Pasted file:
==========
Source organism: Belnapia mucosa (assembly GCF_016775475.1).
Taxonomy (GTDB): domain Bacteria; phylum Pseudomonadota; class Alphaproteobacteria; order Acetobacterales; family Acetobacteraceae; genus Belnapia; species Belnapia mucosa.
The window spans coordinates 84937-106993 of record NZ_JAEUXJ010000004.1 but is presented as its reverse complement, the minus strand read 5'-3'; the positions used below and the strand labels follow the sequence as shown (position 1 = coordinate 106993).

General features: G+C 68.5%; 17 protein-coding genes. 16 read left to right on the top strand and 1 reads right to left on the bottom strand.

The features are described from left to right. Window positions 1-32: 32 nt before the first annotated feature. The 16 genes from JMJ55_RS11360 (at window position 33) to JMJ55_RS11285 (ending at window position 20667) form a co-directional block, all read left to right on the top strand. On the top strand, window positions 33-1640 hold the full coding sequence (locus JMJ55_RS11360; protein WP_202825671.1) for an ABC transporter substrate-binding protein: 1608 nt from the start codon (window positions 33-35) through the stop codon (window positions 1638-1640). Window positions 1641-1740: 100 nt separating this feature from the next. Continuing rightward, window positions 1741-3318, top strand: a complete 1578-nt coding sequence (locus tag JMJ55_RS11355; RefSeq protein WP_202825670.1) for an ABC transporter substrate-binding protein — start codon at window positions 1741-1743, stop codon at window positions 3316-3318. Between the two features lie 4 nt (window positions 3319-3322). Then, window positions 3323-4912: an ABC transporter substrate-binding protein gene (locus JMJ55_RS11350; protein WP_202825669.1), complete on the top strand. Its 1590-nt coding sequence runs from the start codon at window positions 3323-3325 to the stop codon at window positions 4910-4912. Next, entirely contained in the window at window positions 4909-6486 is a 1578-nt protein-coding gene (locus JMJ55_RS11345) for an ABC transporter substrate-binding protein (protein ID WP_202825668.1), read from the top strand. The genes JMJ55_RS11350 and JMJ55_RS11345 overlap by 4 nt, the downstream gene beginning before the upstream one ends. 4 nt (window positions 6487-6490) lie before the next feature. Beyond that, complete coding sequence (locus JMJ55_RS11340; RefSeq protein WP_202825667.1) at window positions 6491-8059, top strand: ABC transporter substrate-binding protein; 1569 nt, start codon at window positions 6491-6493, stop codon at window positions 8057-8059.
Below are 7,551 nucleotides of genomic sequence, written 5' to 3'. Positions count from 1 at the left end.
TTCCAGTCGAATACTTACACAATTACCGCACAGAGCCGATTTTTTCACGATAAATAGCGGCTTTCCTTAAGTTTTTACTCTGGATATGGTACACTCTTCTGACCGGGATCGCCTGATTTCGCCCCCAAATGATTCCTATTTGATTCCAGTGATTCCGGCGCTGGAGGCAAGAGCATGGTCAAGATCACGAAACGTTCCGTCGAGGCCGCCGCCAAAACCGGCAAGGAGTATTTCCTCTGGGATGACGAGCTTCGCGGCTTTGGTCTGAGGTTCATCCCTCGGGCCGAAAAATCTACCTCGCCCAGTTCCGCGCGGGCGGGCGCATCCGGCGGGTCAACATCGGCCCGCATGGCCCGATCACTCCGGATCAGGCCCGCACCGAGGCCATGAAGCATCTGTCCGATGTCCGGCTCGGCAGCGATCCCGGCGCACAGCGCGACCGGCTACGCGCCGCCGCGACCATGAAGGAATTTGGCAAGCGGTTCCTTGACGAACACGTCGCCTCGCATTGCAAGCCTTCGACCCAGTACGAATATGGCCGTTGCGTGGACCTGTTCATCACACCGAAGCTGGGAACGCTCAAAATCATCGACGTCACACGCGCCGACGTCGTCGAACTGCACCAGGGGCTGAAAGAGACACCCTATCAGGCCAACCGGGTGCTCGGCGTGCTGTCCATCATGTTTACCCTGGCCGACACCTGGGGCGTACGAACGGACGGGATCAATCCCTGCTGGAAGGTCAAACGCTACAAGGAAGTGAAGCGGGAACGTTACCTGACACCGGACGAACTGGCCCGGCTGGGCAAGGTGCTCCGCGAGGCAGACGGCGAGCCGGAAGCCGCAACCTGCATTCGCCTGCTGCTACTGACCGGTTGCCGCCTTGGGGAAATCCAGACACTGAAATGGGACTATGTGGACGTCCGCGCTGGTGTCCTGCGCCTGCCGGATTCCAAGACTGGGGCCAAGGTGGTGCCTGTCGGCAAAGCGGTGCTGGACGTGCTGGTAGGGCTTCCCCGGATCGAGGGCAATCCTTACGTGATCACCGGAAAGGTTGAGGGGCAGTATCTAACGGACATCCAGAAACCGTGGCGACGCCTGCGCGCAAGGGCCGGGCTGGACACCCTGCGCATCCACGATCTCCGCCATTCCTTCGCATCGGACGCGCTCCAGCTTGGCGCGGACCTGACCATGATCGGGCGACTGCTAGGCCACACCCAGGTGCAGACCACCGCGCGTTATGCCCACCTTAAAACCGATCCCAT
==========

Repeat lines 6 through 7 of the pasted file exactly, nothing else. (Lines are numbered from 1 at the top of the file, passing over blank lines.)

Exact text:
Below are 7,551 nucleotides of genomic sequence, written 5' to 3'. Positions count from 1 at the left end.
TTCCAGTCGAATACTTACACAATTACCGCACAGAGCCGATTTTTTCACGATAAATAGCGGCTTTCCTTAAGTTTTTACTCTGGATATGGTACACTCTTCTGACCGGGATCGCCTGATTTCGCCCCCAAATGATTCCTATTTGATTCCAGTGATTCCGGCGCTGGAGGCAAGAGCATGGTCAAGATCACGAAACGTTCCGTCGAGGCCGCCGCCAAAACCGGCAAGGAGTATTTCCTCTGGGATGACGAGCTTCGCGGCTTTGGTCTGAGGTTCATCCCTCGGGCCGAAAAATCTACCTCGCCCAGTTCCGCGCGGGCGGGCGCATCCGGCGGGTCAACATCGGCCCGCATGGCCCGATCACTCCGGATCAGGCCCGCACCGAGGCCATGAAGCATCTGTCCGATGTCCGGCTCGGCAGCGATCCCGGCGCACAGCGCGACCGGCTACGCGCCGCCGCGACCATGAAGGAATTTGGCAAGCGGTTCCTTGACGAACACGTCGCCTCGCATTGCAAGCCTTCGACCCAGTACGAATATGGCCGTTGCGTGGACCTGTTCATCACACCGAAGCTGGGAACGCTCAAAATCATCGACGTCACACGCGCCGACGTCGTCGAACTGCACCAGGGGCTGAAAGAGACACCCTATCAGGCCAACCGGGTGCTCGGCGTGCTGTCCATCATGTTTACCCTGGCCGACACCTGGGGCGTACGAACGGACGGGATCAATCCCTGCTGGAAGGTCAAACGCTACAAGGAAGTGAAGCGGGAACGTTACCTGACACCGGACGAACTGGCCCGGCTGGGCAAGGTGCTCCGCGAGGCAGACGGCGAGCCGGAAGCCGCAACCTGCATTCGCCTGCTGCTACTGACCGGTTGCCGCCTTGGGGAAATCCAGACACTGAAATGGGACTATGTGGACGTCCGCGCTGGTGTCCTGCGCCTGCCGGATTCCAAGACTGGGGCCAAGGTGGTGCCTGTCGGCAAAGCGGTGCTGGACGTGCTGGTAGGGCTTCCCCGGATCGAGGGCAATCCTTACGTGATCACCGGAAAGGTTGAGGGGCAGTATCTAACGGACATCCAGAAACCGTGGCGACGCCTGCGCGCAAGGGCCGGGCTGGACACCCTGCGCATCCACGATCTCCGCCATTCCTTCGCATCGGACGCGCTCCAGCTTGGCGCGGACCTGACCATGATCGGGCGACTGCTAGGCCACACCCAGGTGCAGACCACCGCGCGTTATGCCCACCTTAAAACCGATCCCAT